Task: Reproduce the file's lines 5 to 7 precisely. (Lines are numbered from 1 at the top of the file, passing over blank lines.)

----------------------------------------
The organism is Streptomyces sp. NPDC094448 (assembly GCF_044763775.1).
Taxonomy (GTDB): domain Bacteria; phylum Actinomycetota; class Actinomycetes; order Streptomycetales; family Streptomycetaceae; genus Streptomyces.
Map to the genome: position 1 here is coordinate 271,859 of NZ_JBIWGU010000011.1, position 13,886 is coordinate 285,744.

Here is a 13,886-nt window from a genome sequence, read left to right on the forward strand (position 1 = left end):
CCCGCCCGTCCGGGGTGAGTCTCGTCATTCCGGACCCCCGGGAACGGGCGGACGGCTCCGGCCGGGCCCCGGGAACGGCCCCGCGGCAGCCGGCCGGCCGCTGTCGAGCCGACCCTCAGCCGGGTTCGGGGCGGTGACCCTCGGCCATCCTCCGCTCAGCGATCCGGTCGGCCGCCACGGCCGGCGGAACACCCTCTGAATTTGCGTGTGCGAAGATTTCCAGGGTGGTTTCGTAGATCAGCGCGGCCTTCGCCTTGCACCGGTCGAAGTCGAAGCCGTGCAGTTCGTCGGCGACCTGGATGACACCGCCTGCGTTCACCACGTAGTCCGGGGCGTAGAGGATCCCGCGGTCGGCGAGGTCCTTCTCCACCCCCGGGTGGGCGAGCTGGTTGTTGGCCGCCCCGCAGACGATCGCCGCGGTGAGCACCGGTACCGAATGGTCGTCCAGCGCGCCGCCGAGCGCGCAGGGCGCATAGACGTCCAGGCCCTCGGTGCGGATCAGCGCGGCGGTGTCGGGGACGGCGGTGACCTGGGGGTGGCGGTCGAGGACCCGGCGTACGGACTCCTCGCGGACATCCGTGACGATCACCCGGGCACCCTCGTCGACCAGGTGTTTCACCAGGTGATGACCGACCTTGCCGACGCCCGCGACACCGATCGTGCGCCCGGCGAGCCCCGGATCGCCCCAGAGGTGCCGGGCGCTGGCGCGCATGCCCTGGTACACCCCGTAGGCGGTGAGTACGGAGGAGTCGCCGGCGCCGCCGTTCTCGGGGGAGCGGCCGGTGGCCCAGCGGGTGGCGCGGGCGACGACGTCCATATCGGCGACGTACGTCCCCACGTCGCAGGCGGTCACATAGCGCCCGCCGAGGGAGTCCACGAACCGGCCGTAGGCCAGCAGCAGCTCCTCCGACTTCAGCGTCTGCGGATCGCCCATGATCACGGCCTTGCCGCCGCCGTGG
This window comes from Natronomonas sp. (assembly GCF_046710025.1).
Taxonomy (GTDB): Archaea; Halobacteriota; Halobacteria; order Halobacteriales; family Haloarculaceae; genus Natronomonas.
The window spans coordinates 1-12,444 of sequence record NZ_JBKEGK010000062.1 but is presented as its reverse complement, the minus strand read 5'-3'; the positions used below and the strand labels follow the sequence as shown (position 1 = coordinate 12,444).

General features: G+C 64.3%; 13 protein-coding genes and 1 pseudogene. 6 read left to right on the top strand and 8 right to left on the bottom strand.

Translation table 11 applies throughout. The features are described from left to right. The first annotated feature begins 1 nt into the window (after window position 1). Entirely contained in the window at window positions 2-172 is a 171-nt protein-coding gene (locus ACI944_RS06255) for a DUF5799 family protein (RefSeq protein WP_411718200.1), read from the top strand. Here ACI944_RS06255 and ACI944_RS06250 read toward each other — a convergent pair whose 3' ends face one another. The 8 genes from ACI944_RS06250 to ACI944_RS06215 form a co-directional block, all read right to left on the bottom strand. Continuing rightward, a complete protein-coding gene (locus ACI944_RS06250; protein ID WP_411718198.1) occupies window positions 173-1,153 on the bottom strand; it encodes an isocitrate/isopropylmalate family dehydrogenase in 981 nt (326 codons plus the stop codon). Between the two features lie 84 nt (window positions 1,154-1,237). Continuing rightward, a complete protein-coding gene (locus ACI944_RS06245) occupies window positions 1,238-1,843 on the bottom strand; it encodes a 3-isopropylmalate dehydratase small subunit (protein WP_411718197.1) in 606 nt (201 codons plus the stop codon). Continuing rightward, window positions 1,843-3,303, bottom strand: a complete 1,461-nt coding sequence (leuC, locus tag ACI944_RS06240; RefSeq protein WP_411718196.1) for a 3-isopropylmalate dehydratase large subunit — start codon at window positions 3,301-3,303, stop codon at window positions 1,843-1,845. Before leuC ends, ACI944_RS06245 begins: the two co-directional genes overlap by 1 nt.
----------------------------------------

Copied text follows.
CCCGCCCGTCCGGGGTGAGTCTCGTCATTCCGGACCCCCGGGAACGGGCGGACGGCTCCGGCCGGGCCCCGGGAACGGCCCCGCGGCAGCCGGCCGGCCGCTGTCGAGCCGACCCTCAGCCGGGTTCGGGGCGGTGACCCTCGGCCATCCTCCGCTCAGCGATCCGGTCGGCCGCCACGGCCGGCGGAACACCCTCTGAATTTGCGTGTGCGAAGATTTCCAGGGTGGTTTCGTAGATCAGCGCGGCCTTCGCCTTGCACCGGTCGAAGTCGAAGCCGTGCAGTTCGTCGGCGACCTGGATGACACCGCCTGCGTTCACCACGTAGTCCGGGGCGTAGAGGATCCCGCGGTCGGCGAGGTCCTTCTCCACCCCCGGGTGGGCGAGCTGGTTGTTGGCCGCCCCGCAGACGATCGCCGCGGTGAGCACCGGTACCGAATGGTCGTCCAGCGCGCCGCCGAGCGCGCAGGGCGCATAGACGTCCAGGCCCTCGGTGCGGATCAGCGCGGCGGTGTCGGGGACGGCGGTGACCTGGGGGTGGCGGTCGAGGACCCGGCGTACGGACTCCTCGCGGACATCCGTGACGATCACCCGGGCACCCTCGTCGACCAGGTGTTTCACCAGGTGATGACCGACCTTGCCGACGCCCGCGACACCGATCGTGCGCCCGGCGAGCCCCGGATCGCCCCAGAGGTGCCGGGCGCTGGCGCGCATGCCCTGGTACACCCCGTAGGCGGTGAGTACGGAGGAGTCGCCGGCGCCGCCGTTCTCGGGGGAGCGGCCGGTGGCCCAGCGGGTGGCGCGGGCGACGACGTCCATATCGGCGACGTACGTCCCCACGTCGCAGGCGGTCACATAGCGCCCGCCGAGGGAGTCCACGAACCGGCCGTAGGCCAGCAGCAGCTCCTCCGACTTCAGCGTCTGCGGATCGCCCATGATCACGGCCTTGCCGCCGCCGTGG
This window comes from Natronomonas sp. (assembly GCF_046710025.1).
Taxonomy (GTDB): Archaea; Halobacteriota; Halobacteria; order Halobacteriales; family Haloarculaceae; genus Natronomonas.